As he pulled away from her, James could see her smile widening. Casually, she picked up her purse, pulled out her invitation and using her eyeliner, scribbled her number on the back. "I was serious about those strawberries," she said. Her eyes were sparkling; he could still taste her on his lips. "So you’d better call me," she added teasingly. And just like that, she walked out of the gallery, leaving James staring up at the fateful basket of strawberries.

It was two weeks later. James had been seeing Victoria at every moment he could since their meeting at the gallery. What his fiancée perceived as a new project in still life, was actually a personal project in crawling out of his still life. She thought he was away on business. His strawberries hung in Victoria's bedroom.

Victoria's gelato was almost completely devoured. Her hair kept falling in her face; she used her free hand to whip it away. She teased James with the last bite, before placing what was left of the cone in her mouth, savoring it all till the very last bite. She smiled at the old man who had sold it to her, mouthing "Grazia" at him as they walked past.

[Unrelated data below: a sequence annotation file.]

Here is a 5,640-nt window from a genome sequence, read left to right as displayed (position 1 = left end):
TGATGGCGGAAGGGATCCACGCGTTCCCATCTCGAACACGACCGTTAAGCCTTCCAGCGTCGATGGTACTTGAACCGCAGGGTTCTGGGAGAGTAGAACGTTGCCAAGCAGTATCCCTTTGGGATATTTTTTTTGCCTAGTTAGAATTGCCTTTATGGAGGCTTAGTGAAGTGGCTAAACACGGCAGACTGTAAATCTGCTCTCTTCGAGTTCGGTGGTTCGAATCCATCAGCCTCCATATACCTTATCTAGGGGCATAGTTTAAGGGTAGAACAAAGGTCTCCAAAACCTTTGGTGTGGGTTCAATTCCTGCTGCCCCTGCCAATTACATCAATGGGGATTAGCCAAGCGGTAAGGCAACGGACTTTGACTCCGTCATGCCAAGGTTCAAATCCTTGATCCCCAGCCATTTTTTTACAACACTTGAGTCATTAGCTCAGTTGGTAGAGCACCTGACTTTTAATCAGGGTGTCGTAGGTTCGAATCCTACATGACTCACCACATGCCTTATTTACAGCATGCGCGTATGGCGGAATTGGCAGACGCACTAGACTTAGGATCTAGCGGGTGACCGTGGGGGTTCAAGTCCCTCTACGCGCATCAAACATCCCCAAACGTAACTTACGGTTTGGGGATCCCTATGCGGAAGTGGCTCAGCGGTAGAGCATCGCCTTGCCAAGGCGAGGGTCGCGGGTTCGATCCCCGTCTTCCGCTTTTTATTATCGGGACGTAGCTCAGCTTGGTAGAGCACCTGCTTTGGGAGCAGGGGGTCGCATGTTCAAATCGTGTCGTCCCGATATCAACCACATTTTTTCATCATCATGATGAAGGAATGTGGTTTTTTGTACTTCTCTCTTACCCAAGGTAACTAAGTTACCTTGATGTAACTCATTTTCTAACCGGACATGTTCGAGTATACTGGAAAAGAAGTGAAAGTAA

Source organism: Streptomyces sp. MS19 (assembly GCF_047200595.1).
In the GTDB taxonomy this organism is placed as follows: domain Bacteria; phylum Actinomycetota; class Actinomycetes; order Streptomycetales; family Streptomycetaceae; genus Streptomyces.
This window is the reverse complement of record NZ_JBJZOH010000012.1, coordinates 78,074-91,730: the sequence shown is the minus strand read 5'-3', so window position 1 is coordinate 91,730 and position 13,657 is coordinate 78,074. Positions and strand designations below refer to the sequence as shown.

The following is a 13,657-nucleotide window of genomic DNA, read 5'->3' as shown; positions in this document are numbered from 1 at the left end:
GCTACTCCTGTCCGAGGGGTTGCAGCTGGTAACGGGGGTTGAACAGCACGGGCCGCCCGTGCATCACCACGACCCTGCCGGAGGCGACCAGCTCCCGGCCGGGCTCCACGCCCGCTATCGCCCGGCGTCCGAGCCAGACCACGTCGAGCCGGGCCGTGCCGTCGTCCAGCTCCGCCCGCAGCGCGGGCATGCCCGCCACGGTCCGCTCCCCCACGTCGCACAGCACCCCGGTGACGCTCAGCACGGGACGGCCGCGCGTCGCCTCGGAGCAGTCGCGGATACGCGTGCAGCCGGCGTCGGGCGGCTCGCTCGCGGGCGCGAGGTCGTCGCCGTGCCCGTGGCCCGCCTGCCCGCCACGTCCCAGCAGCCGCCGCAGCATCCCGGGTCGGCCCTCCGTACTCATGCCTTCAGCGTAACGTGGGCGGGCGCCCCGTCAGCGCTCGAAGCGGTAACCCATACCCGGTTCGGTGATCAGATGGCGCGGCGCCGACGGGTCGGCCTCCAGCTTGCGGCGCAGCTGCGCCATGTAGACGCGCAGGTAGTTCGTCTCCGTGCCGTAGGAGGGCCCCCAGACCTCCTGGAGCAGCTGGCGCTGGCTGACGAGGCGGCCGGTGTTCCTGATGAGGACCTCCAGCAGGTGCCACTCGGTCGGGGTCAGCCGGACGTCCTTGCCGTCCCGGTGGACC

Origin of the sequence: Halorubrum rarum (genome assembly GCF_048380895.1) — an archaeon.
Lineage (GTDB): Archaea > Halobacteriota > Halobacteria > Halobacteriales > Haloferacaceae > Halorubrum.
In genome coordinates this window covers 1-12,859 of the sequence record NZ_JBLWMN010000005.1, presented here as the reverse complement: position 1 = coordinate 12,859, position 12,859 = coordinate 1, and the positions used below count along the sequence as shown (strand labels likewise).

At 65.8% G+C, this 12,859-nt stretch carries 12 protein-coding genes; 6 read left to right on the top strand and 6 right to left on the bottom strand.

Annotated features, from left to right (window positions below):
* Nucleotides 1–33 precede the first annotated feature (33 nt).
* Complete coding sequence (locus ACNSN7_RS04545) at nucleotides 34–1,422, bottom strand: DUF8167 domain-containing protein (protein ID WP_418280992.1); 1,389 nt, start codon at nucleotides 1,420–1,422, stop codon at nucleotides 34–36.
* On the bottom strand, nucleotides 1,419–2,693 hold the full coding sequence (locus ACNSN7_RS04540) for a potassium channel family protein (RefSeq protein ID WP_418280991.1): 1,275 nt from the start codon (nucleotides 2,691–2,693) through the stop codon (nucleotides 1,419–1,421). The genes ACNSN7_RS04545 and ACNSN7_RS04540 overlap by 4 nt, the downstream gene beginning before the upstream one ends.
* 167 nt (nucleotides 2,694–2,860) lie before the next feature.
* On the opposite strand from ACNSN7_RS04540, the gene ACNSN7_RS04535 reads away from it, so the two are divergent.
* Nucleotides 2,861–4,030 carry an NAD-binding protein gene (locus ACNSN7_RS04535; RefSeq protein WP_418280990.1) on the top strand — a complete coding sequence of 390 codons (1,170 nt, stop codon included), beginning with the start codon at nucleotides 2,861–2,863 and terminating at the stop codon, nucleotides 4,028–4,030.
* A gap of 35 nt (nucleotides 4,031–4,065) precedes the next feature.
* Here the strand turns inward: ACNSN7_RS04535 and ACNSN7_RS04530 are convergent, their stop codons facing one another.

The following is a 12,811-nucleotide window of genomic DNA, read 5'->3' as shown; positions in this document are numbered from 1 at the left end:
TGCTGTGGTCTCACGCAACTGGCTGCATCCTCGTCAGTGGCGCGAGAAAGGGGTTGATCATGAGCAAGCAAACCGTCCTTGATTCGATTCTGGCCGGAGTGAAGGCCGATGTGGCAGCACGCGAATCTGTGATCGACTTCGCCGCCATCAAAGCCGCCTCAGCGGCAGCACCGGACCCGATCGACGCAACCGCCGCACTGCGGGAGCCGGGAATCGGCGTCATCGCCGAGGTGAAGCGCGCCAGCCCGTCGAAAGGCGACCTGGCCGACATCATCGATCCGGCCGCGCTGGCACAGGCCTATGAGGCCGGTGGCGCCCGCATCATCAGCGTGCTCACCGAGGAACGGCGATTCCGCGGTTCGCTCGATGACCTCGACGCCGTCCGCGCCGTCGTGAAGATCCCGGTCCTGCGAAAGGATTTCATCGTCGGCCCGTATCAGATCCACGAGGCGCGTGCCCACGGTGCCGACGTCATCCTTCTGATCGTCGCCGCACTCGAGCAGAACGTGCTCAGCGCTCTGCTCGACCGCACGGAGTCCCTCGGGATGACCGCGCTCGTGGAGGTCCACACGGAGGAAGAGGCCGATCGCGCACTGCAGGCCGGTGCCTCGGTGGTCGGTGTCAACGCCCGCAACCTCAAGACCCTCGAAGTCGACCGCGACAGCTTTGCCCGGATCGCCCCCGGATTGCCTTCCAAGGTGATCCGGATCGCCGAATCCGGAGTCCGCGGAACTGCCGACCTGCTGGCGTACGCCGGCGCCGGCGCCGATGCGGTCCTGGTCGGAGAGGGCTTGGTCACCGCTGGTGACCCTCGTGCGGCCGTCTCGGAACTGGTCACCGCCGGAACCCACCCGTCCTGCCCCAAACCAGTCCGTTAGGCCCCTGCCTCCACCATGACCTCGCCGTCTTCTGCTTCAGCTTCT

The sun had almost set on an almost-perfect day. As they walked through the bustling streets of early-evening Rome in search of somewhere to have dinner, the plastic wrapped rose peeking out of Victoria's bag caught James' eye. He lifted it out to smell it. It was then that he noticed the rose was artificial. It made him uncomfortable, he felt deceived.

They found a secluded trattoria and sat down. Strangely, James' appetite had escaped him while Victoria, having just finished her raspberry and lemon gelato, was already ready for more. Excitedly, she scanned the menu, studying every choice to determine what would be the best decision, and eventually settled on a pizza topped with "local ingredients". James, on the other hand, couldn't make a choice.

As he listened to her talk, wondering the origin of the non-local ingredients on the menu, James became slightly annoyed. Victoria's voice seemed unusually loud, and her conversation immature. His appetite had disappeared completely. The big hoop earrings that hung from her earlobes had lost their charm and now just seemed gaudy.

James had trouble breathing. He excused himself from the table, mumbling that he needed to use the bathroom. Unworried and unperturbed, Victoria signaled to the sommelier for a bottle of rosé.

As James walked out of the restaurant, he took one last look at Victoria’s long chestnut hair resting comfortably on her back, and walked out of her life for good.

It was time to return to his still life.